2012: An Election About Nothing

Neither Romney nor Obama are running on policy; rather, they're trying to persuade people the other guy would be even worse.

While Robert Reich and I disagree on a lot, he’s dead right here:

The worst economy since the Great Depression and you might think at least one of the candidates would come up with a few big ideas for how to get us out of it.
But you’d be wrong. Neither candidate wants to take any chances by offering any large, serious proposals. Both are banking instead on negative campaigns that convince voters the other guy would be worse.

[…]

So whatever happens on Election Day, the next president will have to contend with two handicaps. The public won’t have endorsed any new ideas or bold plans, which means he won’t have a clear mandate to do anything on the economy.

The only thing the public will have decided is it fears and distrusts the other guy more. Which means the winner will also be burdened by almost half the electorate thinking he’s a scoundrel or worse.

The worst economy since the Great Depression, but we’re in an anti-election that will make it harder for the next occupant of the oval office to do a thing about it.

The conventional wisdom is that American presidential campaigns are about appealing to the Center. The argument is that roughly a third of the country are firmly Democrats, another third are firmly Republicans, and another third are persuadable. Both camps, though, seem to be of the mind that the reality is that those who will actually show up to vote are roughly half and half in each camp and that the winner will be the side that gets his people the most motivated to show up.

They may well be right as a matter of political calculation. But Reich is right: the result will be a continuation of the status quo, in that the winner will not only lack a “mandate” to govern (if such ever exists) but will be viewed as illegitimate out of the gates by roughly half the electorate.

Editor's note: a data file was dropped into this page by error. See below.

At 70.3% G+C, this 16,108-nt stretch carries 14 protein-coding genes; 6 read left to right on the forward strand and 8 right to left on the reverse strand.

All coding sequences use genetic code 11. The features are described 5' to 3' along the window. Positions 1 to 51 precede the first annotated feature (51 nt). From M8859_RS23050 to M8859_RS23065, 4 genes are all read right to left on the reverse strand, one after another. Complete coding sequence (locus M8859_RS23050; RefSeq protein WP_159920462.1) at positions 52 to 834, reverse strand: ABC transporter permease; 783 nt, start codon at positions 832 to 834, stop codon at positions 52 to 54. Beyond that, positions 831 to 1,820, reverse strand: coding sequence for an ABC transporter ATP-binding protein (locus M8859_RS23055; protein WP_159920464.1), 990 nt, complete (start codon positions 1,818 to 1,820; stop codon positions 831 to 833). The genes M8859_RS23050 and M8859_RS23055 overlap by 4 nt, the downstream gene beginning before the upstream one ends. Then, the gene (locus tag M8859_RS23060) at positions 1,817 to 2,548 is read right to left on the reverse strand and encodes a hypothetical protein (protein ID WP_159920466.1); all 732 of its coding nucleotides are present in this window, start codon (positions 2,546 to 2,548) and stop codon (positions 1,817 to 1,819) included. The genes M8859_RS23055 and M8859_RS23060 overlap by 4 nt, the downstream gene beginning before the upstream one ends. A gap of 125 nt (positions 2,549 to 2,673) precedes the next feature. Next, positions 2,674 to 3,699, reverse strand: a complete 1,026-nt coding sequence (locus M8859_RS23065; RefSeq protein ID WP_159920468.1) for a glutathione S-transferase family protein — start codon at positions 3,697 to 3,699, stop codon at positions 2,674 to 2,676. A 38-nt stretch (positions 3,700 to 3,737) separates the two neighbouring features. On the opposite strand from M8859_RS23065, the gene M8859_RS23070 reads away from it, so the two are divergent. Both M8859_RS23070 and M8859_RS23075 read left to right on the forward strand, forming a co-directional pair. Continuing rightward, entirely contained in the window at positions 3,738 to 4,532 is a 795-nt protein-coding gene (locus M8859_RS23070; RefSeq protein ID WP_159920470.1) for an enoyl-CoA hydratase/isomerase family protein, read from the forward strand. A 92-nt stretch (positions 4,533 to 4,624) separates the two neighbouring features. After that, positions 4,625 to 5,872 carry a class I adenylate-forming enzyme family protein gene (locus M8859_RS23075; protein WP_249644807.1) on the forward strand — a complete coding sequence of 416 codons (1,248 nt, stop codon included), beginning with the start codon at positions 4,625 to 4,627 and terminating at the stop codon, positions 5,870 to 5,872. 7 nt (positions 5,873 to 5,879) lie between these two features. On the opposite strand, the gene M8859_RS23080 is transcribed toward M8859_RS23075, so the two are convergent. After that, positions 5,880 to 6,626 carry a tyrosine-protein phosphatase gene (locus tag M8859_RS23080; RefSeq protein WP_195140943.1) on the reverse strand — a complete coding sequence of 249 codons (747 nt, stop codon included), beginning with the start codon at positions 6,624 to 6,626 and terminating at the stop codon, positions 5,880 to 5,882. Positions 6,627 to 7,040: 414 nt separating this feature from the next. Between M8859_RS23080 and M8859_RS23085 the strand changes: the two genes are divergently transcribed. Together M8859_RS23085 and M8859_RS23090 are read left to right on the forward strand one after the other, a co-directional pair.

FILED UNDER: Campaign 2012, Quick Takes, US Politics
James Joyner
About James Joyner
James Joyner is Professor and Department Head of Security Studies at Marine Corps University's Command and Staff College and a nonresident senior fellow at the Scowcroft Center for Strategy and Security at the Atlantic Council. He's a former Army officer and Desert Storm vet. Views expressed here are his own. Follow James on Twitter @DrJJoyner.

Comments

  1. Andy says:

    There’s also the sad reality that neither candidate really knows what to do about the economy besides marginal proposals that appeal to the base. It’s hard to advocate for a bold proposal when one doesn’t have a clue as to how to “fix” this economy.

  2. Anderson says:

    But the other guy would be worse because of his bad policies.

    Reich wants Obama’s policies to be more different, but the difference is there.

  3. Ron Beasley says:

    Maybe with a global economy they know there isn’t much they can do about it. But they can’t say that of course.

  4. legion says:

    It’s not about “nothing”… no matter how bad you think things are now, they can always get worse – and the Republican Party is promising they’ll do everything they can to make that happen if they’re elected.

  5. OzarkHillbilly says:

    But Reich is right: the result will be a continuation of the status quo, in that the winner will not only lack a “mandate” to govern (if such ever exists) but will be viewed as illegitimate out of the gates by roughly half the electorate.

    And this differs from now, just exactly how?

  6. James Joyner says:

    @OzarkHillbilly:

    And this differs from now, just exactly how?

    Which is why I term it “a continuation of the status quo.” Which, you would agree, is not a good thing, right? In that the status quo is a broken system?

  7. Tillman says:

    That one Russian political scientist’s calculation about how the US would break up into smaller countries is looking more plausible by the day, eh? Man, if only “compromise” wasn’t such a dirty word.

  8. Tsar Nicholas says:

    Well, Romney did put forward a package that was so detailed (the “59-point plan”) he predictably was ridiculed for it, on both sides, and especially was chastised by the usual suspects in the liberal media and on the flip side of that coin by the frothing at the mouth brigades on conservative talk radio. Heads they win, tails you lose, if you’re a Republican.

    I’m not sure how Romney would be able to make it clearer that he wants more domestic energy production, less overall federal spending and a repeal of Obamacare. I guess he could staple that proposal to Reich’s forehead, but even then it might not sink in.

    Obama has made it abundantly clear that he wants another stimulus package. I guess Obama could hand deliver that proposal to Reich, et al., but is that really necessary? Obama also has made it abundantly clear that he wants fully to extend the Bush tax cuts for those earning less than $250k per year. Romney for his part wants fully to extend those tax breaks for everyone. Perhaps Reich would be satisifed if they took a blood oath?

  9. Ben Wolf says:

    @Tsar Nicholas: Romney’s “plan” was a series of campaign slogans and platitudes. Cut spending, cut taxes for high-income earners, free trade. What detail there was could be described as incoherent and even contradictory. That none of those things will assist in a recovery is beside the point, I suppose.